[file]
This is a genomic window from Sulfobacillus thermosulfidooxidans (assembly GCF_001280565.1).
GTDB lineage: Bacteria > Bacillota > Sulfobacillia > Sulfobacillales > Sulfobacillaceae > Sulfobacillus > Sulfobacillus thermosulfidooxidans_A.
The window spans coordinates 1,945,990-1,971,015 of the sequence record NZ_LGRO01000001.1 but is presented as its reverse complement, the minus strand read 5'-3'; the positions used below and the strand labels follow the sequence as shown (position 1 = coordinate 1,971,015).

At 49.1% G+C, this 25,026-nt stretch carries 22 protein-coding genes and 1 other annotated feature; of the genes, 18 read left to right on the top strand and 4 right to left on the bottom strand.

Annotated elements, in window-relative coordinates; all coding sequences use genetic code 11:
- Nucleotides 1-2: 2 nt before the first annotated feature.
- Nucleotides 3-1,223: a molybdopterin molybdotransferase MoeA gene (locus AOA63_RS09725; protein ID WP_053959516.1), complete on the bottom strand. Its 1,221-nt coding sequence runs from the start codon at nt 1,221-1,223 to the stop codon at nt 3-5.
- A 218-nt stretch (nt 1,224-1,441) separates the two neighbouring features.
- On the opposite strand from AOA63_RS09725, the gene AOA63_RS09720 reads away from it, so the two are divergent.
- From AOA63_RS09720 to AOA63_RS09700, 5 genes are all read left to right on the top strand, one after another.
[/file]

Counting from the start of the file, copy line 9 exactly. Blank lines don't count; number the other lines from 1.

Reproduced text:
- On the opposite strand from AOA63_RS09725, the gene AOA63_RS09720 reads away from it, so the two are divergent.